There is no question that modern day society is obsessed with love. With Valentine’s Day just in the rearview window, Netflix decided it would be the perfect time to launch a new dating show.
Netflix’s “Dating Around,” began streaming for viewers on Feb. 14. The series is made up of six half-hour episodes, each showcasing a different single as they embark on five blind dates in New York City.
Directed by three-time Peabody Award winner James Adolphus, it’s certainly a change from his usual productions, which usually center around more hard-hitting subjects of global matter, be it socially, culturally or politically. And “Dating Around” is the first of its kind on Netflix.
Basically, it’s a less dramatized, shorter, and more realistic version of “The Bachelor.” “Dating Around” does away with all the dramatic antics, which means there are no long backstories or elaborate dates. Instead, viewers act almost as a third wheel — as if they are on the dates themselves, learning information and making judgments in real time with the hopeful singles.
The show explores dating experiences of the queer, straight, young and old, highlighting the difficulties of dating while also exposing audiences to experience they may never have themselves.
“Dating Around” is entertaining in the way that most other dating shows are, and in that regard, it's nothing special. There are moments of genuine cringe-worthiness that will leave audiences wide-eyed, wondering how the date can possibly recover. On the other hand, there are moments of tender sweetness as if the seeds of blooming love have been planted before our very eyes.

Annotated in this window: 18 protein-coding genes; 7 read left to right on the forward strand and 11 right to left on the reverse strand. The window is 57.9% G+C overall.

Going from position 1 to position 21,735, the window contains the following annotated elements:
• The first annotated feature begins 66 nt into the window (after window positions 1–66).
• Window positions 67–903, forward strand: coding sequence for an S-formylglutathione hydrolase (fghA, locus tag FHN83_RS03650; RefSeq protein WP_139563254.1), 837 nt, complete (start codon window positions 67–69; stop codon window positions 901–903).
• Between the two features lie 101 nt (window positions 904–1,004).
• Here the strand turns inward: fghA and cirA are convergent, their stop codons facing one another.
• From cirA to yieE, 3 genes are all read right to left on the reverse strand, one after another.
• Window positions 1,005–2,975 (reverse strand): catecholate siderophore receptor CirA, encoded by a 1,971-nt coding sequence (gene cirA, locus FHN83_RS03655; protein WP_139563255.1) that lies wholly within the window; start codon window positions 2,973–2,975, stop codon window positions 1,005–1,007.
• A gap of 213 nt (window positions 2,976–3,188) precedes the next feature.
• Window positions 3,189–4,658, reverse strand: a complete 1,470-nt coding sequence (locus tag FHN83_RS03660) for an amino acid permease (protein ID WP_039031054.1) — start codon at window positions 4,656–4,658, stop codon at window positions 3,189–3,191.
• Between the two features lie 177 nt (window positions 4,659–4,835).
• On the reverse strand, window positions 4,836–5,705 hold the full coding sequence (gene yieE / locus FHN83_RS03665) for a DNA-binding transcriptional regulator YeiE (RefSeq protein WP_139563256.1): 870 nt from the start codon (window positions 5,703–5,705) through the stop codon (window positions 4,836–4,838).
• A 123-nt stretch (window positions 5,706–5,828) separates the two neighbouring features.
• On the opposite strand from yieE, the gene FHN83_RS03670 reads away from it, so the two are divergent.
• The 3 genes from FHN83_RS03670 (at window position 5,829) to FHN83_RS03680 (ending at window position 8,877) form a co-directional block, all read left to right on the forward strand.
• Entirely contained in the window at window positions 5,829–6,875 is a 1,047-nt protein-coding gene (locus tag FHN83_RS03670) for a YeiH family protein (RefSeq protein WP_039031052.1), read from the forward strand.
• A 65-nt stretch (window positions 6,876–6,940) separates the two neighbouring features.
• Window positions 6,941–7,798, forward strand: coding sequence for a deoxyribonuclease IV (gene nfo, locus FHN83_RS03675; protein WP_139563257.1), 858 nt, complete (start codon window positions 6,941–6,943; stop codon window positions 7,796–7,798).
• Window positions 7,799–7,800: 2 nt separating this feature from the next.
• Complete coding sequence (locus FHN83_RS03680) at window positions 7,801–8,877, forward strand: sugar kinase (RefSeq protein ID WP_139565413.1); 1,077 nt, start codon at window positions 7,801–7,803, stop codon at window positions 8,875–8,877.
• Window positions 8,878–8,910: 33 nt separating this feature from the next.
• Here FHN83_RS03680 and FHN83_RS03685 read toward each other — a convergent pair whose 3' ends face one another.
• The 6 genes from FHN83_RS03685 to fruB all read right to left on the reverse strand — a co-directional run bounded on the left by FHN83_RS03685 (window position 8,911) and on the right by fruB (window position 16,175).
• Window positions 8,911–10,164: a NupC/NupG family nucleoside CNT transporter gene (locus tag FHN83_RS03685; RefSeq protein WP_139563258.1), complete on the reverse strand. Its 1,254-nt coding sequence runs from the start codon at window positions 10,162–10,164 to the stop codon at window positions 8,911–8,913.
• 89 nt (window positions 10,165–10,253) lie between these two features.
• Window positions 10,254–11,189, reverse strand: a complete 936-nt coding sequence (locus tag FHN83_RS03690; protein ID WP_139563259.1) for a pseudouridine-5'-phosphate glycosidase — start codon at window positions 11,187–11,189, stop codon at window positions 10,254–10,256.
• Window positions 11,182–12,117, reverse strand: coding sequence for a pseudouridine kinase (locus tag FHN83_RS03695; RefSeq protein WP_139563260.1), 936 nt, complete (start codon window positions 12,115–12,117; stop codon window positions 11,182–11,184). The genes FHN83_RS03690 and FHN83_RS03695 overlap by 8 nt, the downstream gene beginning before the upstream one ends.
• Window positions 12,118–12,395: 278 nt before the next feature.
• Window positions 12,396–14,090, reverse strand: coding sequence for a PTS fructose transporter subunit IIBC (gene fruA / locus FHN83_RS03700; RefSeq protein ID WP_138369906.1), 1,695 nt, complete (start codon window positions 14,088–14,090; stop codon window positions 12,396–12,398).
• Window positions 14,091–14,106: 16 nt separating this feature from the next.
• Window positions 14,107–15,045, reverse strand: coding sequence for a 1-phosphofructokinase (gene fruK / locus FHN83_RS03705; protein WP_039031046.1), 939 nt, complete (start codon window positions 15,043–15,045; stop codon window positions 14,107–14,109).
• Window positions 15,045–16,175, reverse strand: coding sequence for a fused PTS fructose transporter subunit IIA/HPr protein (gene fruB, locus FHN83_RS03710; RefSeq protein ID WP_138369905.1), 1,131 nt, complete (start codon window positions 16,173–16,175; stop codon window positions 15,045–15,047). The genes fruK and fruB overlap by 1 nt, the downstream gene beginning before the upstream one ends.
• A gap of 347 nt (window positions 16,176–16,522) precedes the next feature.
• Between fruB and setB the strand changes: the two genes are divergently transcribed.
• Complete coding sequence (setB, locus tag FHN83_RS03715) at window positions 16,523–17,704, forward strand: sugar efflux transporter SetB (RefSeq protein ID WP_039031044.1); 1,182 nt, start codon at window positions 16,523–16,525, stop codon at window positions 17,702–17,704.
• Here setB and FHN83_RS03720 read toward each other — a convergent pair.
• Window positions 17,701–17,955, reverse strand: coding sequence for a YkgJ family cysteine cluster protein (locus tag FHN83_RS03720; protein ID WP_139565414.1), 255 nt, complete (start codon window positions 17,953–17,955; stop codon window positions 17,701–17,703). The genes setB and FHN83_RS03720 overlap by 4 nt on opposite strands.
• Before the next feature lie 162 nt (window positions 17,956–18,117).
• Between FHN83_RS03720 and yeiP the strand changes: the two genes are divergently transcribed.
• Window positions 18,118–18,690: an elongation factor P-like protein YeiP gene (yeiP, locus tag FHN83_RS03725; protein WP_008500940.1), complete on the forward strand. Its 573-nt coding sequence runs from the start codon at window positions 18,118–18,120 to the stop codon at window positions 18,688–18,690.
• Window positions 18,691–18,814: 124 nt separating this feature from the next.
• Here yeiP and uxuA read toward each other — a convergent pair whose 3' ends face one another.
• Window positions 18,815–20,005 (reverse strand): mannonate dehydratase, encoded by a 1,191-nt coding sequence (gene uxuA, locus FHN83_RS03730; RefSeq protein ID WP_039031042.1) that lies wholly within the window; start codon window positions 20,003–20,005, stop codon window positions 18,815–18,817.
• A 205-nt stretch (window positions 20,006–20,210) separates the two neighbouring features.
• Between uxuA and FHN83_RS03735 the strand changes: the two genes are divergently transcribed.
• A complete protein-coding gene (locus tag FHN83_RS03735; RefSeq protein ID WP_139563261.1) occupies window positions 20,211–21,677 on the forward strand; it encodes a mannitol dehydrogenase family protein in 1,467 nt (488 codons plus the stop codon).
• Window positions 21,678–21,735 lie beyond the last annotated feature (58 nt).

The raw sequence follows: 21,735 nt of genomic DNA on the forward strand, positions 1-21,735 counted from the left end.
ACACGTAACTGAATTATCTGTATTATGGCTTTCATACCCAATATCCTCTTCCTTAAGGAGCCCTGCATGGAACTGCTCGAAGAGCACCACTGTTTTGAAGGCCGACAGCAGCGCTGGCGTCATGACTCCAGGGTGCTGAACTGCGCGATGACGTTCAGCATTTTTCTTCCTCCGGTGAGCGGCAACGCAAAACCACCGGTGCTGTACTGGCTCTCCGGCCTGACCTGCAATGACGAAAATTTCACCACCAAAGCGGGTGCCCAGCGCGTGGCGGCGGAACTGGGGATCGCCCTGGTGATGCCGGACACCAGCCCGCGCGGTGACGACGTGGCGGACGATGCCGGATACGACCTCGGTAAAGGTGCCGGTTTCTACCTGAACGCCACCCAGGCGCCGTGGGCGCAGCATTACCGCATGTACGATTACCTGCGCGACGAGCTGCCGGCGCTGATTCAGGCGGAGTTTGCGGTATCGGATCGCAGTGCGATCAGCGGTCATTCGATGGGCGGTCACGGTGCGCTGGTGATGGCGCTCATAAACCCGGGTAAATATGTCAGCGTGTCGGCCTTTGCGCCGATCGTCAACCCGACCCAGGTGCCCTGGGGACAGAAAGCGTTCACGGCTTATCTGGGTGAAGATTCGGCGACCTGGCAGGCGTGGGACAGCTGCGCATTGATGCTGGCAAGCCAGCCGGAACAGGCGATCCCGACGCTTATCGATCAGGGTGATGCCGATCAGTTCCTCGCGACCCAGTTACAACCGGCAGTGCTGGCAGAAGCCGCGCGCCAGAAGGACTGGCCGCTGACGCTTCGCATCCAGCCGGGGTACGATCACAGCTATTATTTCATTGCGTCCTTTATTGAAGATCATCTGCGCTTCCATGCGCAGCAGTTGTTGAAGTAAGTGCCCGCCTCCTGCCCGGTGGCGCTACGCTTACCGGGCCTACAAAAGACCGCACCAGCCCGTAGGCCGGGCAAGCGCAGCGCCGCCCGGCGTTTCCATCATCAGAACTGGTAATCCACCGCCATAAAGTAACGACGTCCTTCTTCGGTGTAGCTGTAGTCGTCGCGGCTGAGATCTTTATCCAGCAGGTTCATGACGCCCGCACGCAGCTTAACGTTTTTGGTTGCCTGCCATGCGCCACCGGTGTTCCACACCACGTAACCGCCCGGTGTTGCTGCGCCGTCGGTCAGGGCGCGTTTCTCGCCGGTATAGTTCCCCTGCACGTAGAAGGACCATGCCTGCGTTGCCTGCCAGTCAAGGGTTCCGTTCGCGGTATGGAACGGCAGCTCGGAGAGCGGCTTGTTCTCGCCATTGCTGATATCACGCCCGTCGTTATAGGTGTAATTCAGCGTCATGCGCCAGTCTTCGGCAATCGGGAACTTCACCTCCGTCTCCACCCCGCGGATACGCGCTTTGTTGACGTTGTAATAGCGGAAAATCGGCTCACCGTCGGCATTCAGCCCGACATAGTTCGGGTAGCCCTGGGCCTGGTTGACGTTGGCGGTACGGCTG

The episodes also have an element of the classic who-will-they-choose suspense, as the main subject of the episode gets to pick one of their five respective dates from their first date to take on a second. Sometimes, it's not always the clear favorite, or it might not be anyone at all.
What’s really special about the show is its conciseness. It's not a two-hour marathon of PDA, heartbreak and tears. Rather, it's a refreshing perspective on the reality of dating, with each episode coming and going like bystanders on a street with each one passing with a different story and end goal in mind.
If nothing else, “Dating Around” is great if you have absolutely no idea what you’re doing when it comes to dating. For some, it might inspire hope that the hardest part of dating is just putting yourself out there and saying yes. For others it might spark a realization that perhaps their first date methods aren’t the most effective for finding love.
Dating seems like a necessary evil, but for as many horrible first date stories as there are out there, there are just as many great ones. “Dating Around” in a time where we need to be reminded that love isn’t what we see in the movies or on TV, it’s real and whether our existence is good or bad — they’re experiences all the same. They remind us we’re all generally after the same goals, but sometimes need to learn a few things along the way before being able to truly appreciate the love in our lives.